Spacers can be used to create distance between a functional moiety and the hybridizing region of an oligonucleotide. Spacers are also often used when there is a concern about steric hindrance between the oligonucleotide and the desired functional group interaction or as a blocking group when oligonucleotide extension is not desired (for example, in a synthetic template). Many spacers are units of ethylene glycol, referred to as polyethylene glycol (PEG) spacers. Spacer 18 has six successive PEG units. Spacer C3 comprises 3 successive ethyl groups (not ethylene glycol). dSpacer is an abasic site that is useful for maintaining nucleotide spacing.
This is a very broad category in which different base modifications are introduced to serve a specific purpose. Some uses include cross-linking, duplex stabilization, and nuclease resistance. To select a modification for your application:
- Choose a category based on function.
- Start with the simplest version within the category.
IDT Customer Care is always available to guide you through the selection process. Also, contact IDT Customer Care for inquiries about modified bases that may not be listed.
The phosphorothioate (PS) bond substitutes a sulfur atom for a non-bridging oxygen in the phosphate backbone of an oligo. This modification renders the internucleotide linkage resistant to nuclease degradation. Phosphorothioates can be introduced at either the 5’- or 3’-end of the oligonucleotide to inhibit exonuclease degradation. In antisense oligonucleotides, phosphorothioates are also introduced internally to limit nucleic acid digestion by endonucleases.
Click chemistry is a novel class of attachment chemistry that joins small chemical subunits in a modular fashion. For a detailed description, see the article, Click chemistry-generated internal dye-labeled oligonucleotides.
Product focus—Oligos, modifications, dsDNA fragments
Custom oligonucleotides and primers
You can order up to 1 µmol desalted, custom synthesized DNA oligonucleotides and they will be shipped to you the next business day (larger scales are shipped within 5 business days). You can also specify whether to receive them dried down or hydrated, and whether you want them already annealed. Every IDT oligonucleotide you order is deprotected and desalted to remove small molecule impurities. Your oligos are quantified twice by UV spectrophotometry to provide an accurate measure of yield. Standard oligos are also assessed by mass spectrometry for quality you can count on.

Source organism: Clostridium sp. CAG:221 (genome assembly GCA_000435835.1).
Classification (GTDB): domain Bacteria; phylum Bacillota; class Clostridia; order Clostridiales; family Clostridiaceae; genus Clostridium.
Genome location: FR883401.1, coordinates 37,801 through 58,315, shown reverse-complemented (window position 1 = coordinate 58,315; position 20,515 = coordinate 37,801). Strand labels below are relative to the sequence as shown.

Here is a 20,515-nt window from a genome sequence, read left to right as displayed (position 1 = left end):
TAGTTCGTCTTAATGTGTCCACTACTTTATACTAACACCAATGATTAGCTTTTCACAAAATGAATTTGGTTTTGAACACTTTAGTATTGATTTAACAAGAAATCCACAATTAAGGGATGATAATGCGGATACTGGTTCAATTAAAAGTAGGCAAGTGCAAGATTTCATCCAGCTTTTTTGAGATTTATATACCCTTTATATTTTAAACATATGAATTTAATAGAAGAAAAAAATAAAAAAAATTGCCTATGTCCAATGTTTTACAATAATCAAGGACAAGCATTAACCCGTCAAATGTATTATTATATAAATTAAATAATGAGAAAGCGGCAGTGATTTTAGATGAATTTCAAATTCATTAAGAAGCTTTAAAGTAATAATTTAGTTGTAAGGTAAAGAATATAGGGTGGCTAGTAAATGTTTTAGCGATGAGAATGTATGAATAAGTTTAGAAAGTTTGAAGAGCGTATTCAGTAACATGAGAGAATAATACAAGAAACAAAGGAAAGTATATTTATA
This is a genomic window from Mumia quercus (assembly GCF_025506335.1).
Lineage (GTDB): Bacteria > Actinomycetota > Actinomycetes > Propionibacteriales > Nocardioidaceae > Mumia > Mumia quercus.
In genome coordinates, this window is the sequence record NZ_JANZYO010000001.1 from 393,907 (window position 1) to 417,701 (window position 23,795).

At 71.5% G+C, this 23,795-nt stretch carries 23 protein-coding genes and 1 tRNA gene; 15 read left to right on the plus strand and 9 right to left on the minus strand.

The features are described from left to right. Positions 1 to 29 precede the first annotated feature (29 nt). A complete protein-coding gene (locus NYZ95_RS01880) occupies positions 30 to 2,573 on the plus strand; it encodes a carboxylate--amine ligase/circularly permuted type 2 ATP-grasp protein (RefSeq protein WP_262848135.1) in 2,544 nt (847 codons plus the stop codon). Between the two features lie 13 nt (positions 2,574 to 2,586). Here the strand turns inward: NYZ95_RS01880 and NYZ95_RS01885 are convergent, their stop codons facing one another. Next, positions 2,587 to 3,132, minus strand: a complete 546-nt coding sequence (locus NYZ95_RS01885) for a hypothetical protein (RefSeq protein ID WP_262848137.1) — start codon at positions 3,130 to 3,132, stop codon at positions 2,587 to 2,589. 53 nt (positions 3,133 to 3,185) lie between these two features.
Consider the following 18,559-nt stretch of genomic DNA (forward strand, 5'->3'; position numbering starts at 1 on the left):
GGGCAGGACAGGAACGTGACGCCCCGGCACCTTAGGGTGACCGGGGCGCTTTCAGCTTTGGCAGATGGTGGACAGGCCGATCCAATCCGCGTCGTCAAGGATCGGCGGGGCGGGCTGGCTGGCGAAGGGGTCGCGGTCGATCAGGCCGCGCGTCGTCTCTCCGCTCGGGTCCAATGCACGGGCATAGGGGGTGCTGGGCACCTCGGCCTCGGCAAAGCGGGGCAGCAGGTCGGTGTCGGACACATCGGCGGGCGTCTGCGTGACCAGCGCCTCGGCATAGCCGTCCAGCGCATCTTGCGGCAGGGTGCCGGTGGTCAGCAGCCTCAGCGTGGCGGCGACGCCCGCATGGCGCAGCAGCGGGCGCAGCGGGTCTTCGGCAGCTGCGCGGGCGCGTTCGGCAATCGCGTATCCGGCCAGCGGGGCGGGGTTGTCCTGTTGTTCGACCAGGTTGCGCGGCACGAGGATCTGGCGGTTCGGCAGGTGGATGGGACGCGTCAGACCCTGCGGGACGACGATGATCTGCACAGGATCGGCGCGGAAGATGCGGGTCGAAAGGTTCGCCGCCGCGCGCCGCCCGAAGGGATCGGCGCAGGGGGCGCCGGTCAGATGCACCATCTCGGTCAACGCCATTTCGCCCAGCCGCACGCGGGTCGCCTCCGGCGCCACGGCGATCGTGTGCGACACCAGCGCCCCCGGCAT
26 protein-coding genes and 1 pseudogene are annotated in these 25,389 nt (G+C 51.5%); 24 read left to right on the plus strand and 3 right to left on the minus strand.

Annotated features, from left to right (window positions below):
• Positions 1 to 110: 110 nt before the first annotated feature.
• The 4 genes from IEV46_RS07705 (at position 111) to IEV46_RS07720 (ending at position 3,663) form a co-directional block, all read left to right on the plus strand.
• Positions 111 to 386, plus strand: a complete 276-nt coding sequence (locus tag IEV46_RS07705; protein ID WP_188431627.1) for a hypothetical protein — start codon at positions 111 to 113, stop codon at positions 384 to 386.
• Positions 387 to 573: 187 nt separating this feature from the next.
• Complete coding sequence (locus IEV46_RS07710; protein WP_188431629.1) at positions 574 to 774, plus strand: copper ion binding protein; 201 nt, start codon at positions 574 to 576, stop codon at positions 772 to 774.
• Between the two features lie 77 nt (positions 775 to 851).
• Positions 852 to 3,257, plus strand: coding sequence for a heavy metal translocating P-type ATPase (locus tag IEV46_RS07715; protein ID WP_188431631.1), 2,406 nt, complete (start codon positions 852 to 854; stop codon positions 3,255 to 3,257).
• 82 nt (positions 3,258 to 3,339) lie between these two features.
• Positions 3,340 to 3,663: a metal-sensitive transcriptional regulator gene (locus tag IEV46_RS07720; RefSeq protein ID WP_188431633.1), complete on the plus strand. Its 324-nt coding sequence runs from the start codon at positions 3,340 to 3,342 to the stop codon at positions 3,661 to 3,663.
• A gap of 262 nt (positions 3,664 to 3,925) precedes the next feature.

Learn more or order now.
Review a list of the common modifications IDT can add to oligonucleotides here. Not finding a modification you need on the IDT website? IDT will consider any modification you need. Just send your request to email@example.com.
Custom dsDNA fragments
Rather than annealing oligonucleotides to obtain dsDNA fragments, when your fragment size is 125 bp or longer, it might make more sense to order gBlocks® Gene Fragments. gBlocks Gene Fragments are double-stranded, sequence-verified, DNA genomic blocks, 125–2000 bp in length, that can be shipped in 2–5 working days for affordable and easy gene construction or modification. These dsDNA fragments have been used in a wide range of applications including CRISPR-mediated genome editing, antibody research, codon optimization, mutagenesis, and aptamer expression. They can also be used for generating qPCR standards.
Learn more about gBlocks Gene Fragments at www.idtdna.com/gblocks.
DNA oligonucleotide resuspension and storage—You just received your newly synthesized oligonucleotides. Now what? Here are some guidelines and recommendations on how to resuspend and store your oligos.
Modifications that block nuclease degradation—Are you working with your oligos in cells culture or in vivo? Find out which modifications can be added to an oligo to limit nuclease degradation.
Better PCR probes: A second quencher lowers background, increasing signal detection—Add the ZENTM Quencher as a second, internal quencher in qPCR 5’-nuclease assay probes to obtain greater overall dye quenching, lowering background, and increasing signal detection. When incorporated into oligonucleotides, it also serves to strengthen duplex formation and block exonuclease digestion, while remaining nontoxic to cells. Thus the ZEN Quencher can be useful in steric blocking antisense oligonucleotide applications.
Need a non-standard modification?—Need a modification you don’t find on our website? IDT offers 89 modifications that are not listed in our online catalog. A few of the more popular ones are described along with information on how to order them. IDT will consider any modification you have in mind. Just make a request at .
Review other DECODED newsletter articles on oligo modifications that can facilitate your research.
Authors: Jessica Alexander is Vice President of Specialty Manufacturing Services at IDT. Michael Kammerer is the Manager of Platinum HPLC.